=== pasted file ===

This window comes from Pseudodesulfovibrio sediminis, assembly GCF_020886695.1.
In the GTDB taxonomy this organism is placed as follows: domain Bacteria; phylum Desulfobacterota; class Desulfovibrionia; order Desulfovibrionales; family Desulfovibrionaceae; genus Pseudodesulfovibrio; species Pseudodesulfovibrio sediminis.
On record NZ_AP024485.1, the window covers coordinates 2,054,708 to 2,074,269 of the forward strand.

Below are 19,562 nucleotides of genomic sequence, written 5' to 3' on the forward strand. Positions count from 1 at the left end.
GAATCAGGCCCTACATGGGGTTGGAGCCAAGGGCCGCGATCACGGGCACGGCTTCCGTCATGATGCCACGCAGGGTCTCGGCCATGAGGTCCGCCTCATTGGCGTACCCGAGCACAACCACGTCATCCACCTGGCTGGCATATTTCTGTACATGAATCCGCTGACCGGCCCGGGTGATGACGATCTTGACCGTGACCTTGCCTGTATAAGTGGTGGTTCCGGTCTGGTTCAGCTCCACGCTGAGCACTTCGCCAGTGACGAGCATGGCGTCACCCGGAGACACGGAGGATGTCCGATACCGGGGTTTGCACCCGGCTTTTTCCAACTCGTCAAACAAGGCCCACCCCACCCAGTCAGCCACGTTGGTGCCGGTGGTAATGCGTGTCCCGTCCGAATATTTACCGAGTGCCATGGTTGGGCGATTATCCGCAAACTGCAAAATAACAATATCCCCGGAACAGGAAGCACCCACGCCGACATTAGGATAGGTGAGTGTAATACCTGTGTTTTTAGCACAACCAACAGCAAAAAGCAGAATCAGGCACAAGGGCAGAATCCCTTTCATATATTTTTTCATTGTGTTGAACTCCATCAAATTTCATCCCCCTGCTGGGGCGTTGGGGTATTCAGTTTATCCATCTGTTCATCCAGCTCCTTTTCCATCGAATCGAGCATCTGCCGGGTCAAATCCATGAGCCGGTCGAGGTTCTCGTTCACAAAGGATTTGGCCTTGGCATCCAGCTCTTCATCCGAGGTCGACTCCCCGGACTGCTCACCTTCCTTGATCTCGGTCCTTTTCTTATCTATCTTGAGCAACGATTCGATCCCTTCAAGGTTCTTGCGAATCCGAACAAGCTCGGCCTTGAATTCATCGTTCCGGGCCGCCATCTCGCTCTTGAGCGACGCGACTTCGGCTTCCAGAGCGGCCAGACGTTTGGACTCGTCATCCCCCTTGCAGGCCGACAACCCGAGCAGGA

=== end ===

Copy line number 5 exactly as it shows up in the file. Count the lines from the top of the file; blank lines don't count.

GAATCAGGCCCTACATGGGGTTGGAGCCAAGGGCCGCGATCACGGGCACGGCTTCCGTCATGATGCCACGCAGGGTCTCGGCCATGAGGTCCGCCTCATTGGCGTACCCGAGCACAACCACGTCATCCACCTGGCTGGCATATTTCTGTACATGAATCCGCTGACCGGCCCGGGTGATGACGATCTTGACCGTGACCTTGCCTGTATAAGTGGTGGTTCCGGTCTGGTTCAGCTCCACGCTGAGCACTTCGCCAGTGACGAGCATGGCGTCACCCGGAGACACGGAGGATGTCCGATACCGGGGTTTGCACCCGGCTTTTTCCAACTCGTCAAACAAGGCCCACCCCACCCAGTCAGCCACGTTGGTGCCGGTGGTAATGCGTGTCCCGTCCGAATATTTACCGAGTGCCATGGTTGGGCGATTATCCGCAAACTGCAAAATAACAATATCCCCGGAACAGGAAGCACCCACGCCGACATTAGGATAGGTGAGTGTAATACCTGTGTTTTTAGCACAACCAACAGCAAAAAGCAGAATCAGGCACAAGGGCAGAATCCCTTTCATATATTTTTTCATTGTGTTGAACTCCATCAAATTTCATCCCCCTGCTGGGGCGTTGGGGTATTCAGTTTATCCATCTGTTCATCCAGCTCCTTTTCCATCGAATCGAGCATCTGCCGGGTCAAATCCATGAGCCGGTCGAGGTTCTCGTTCACAAAGGATTTGGCCTTGGCATCCAGCTCTTCATCCGAGGTCGACTCCCCGGACTGCTCACCTTCCTTGATCTCGGTCCTTTTCTTATCTATCTTGAGCAACGATTCGATCCCTTCAAGGTTCTTGCGAATCCGAACAAGCTCGGCCTTGAATTCATCGTTCCGGGCCGCCATCTCGCTCTTGAGCGACGCGACTTCGGCTTCCAGAGCGGCCAGACGTTTGGACTCGTCATCCCCCTTGCAGGCCGACAACCCGAGCAGGA